However, newer Mastercard and Visa cards in North America now feature this number in an adjacent panel instead, to help prevent the number being made unreadable by a card holder accidentally writing over it.
American Express cards typically have one of their CSC codes, the CID, printed as a four-digit code on the front side of the card instead. You’ll find this number above the main card number.
They also have a code on the back of the card, which is still used for the same security purpose, but is requested by merchants less often.
What Other Names Do The Numbers On The Back Of My Card Have?
The two names mentioned already in this article are CVV and CVC. These stand for Card Verification Value and Card Verification Code, and are used by Visa and Mastercard respectively.
As two of the biggest payment card issuing companies in the world, these are the most commonly used terms for the CSC printed on the card – most of the time, when an online merchant asks for these digits, it’ll be by asking you to enter the CVC or CVV.
American Express calls the number on the front of their card the CID, which stands for Card Identification Code. Amex also uses a number on the back of the card, which they call the CSC.
So, it’s no surprise at all that this can be confusing to people, with so many names for essentially the same thing. Worse still, other card companies across the globe sometimes use even more different names! Discover uses CVD, standing for Card Verification Data.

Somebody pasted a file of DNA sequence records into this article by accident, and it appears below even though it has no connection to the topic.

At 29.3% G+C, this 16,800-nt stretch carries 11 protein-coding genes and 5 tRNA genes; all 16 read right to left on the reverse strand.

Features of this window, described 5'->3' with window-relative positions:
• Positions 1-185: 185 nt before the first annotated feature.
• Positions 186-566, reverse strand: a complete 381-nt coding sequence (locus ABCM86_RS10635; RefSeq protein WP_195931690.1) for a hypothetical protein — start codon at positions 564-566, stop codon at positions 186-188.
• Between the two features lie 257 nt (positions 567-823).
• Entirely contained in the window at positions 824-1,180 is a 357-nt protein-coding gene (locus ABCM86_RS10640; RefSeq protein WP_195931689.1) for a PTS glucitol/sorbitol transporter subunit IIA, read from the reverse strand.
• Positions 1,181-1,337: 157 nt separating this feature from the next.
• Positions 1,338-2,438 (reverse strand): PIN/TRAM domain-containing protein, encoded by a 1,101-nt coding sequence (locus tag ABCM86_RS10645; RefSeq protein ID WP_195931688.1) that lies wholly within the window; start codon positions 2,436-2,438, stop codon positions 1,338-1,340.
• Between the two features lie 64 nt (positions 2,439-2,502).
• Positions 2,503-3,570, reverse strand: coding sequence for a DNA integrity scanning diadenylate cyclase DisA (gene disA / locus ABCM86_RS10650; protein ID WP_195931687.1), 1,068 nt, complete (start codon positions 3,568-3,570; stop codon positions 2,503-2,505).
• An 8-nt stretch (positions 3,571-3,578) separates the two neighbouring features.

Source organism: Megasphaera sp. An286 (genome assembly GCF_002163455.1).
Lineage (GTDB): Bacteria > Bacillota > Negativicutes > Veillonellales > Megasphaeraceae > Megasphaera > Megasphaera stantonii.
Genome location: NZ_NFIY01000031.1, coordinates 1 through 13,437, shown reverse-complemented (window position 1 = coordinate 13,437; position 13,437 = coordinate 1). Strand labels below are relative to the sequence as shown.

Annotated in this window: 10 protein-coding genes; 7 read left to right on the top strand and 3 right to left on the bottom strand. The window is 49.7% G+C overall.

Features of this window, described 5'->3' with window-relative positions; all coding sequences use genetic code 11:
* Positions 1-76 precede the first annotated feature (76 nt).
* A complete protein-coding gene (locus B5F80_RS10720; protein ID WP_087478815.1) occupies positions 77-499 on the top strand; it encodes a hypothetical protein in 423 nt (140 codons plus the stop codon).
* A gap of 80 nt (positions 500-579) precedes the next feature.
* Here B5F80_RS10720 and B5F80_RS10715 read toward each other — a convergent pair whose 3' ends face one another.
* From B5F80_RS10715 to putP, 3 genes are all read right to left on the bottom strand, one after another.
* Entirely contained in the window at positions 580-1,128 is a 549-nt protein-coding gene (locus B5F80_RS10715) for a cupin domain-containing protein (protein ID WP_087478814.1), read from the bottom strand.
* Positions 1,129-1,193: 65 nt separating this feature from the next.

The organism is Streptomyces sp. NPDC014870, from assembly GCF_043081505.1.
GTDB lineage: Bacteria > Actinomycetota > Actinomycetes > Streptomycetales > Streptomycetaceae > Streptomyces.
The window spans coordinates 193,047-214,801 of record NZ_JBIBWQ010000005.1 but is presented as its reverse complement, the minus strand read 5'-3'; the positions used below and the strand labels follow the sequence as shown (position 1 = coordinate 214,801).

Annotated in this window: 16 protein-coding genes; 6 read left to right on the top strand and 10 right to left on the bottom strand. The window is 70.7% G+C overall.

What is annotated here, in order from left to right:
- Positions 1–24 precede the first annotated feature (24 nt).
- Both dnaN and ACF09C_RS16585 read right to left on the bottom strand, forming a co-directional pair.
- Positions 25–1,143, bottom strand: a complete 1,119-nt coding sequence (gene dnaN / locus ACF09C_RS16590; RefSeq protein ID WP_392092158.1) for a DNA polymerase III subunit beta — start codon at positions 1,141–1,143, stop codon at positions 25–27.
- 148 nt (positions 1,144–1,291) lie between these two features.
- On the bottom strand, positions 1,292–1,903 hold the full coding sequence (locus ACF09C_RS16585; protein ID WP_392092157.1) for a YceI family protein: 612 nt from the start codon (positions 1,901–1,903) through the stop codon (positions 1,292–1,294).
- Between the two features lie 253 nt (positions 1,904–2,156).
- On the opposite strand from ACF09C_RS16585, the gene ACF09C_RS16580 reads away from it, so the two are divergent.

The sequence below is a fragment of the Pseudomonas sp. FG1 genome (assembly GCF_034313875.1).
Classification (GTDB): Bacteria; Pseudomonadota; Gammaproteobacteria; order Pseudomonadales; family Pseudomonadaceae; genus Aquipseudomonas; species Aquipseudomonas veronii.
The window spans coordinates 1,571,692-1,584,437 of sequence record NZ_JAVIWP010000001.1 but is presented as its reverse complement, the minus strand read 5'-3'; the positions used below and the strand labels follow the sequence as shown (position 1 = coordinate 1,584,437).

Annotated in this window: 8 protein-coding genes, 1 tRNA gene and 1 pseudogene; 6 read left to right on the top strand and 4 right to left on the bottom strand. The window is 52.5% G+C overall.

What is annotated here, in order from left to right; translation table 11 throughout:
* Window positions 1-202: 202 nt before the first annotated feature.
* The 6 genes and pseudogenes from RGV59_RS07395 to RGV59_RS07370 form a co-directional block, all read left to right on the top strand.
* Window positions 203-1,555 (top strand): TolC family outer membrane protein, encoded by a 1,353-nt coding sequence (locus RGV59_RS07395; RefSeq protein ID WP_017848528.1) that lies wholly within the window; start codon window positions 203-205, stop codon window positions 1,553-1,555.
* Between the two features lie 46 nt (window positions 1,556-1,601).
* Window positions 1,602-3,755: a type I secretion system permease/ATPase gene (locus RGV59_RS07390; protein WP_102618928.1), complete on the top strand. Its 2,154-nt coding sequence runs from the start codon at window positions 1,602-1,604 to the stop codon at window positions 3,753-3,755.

Other names for these codes include CAV (Card Authentication Value), CVN (Card Validation Number), and SPC (Signature Panel Code).
How Does It Help To Protect Me?
As the code on the back (or front) of your card isn’t stored by any shops or merchants that you conduct transactions with, it’s not possible for complete card data to be accessed, for example if the merchant’s database is breached by hackers.
After all, if it isn’t there, it can’t be accessed!
The code is intended to prove that the person entering it physically has the card in their presence. It not being stored is a vital part of this security measure – as without it, transactions won’t be allowed by the card issuer.
However, as the rule about not storing the card data is one that has to be enforced in a legal framework, the CSC won’t be able to protect you from fraudulent people and websites that do capture and store your CSC for their own nefarious ends.
Larger merchants, such as Amazon, can avoid asking for your CSC every time you purchase from them not because they store it, but because their very size and ubiquity gives them access to payment processors such as Visa and Mastercard that smaller merchants may not have – Amazon is simply a much smaller risk for fraud than smaller merchants.
It has the size, technology, and funding for it to be a much lesser financial risk.
If you’ve ever wondered what those extra numbers on your credit card are all about, then hopefully this article has helped you to understand what they mean, and how they can protect you.
If you’re buying something online, there’s a pretty good chance that you’ll be asked for these numbers – and now at least you’ll understand a little more about what their purpose is.
All in all, the security improvement that they provide is probably worth the slight inconvenience of having to turn your card around to retrieve a few more numbers!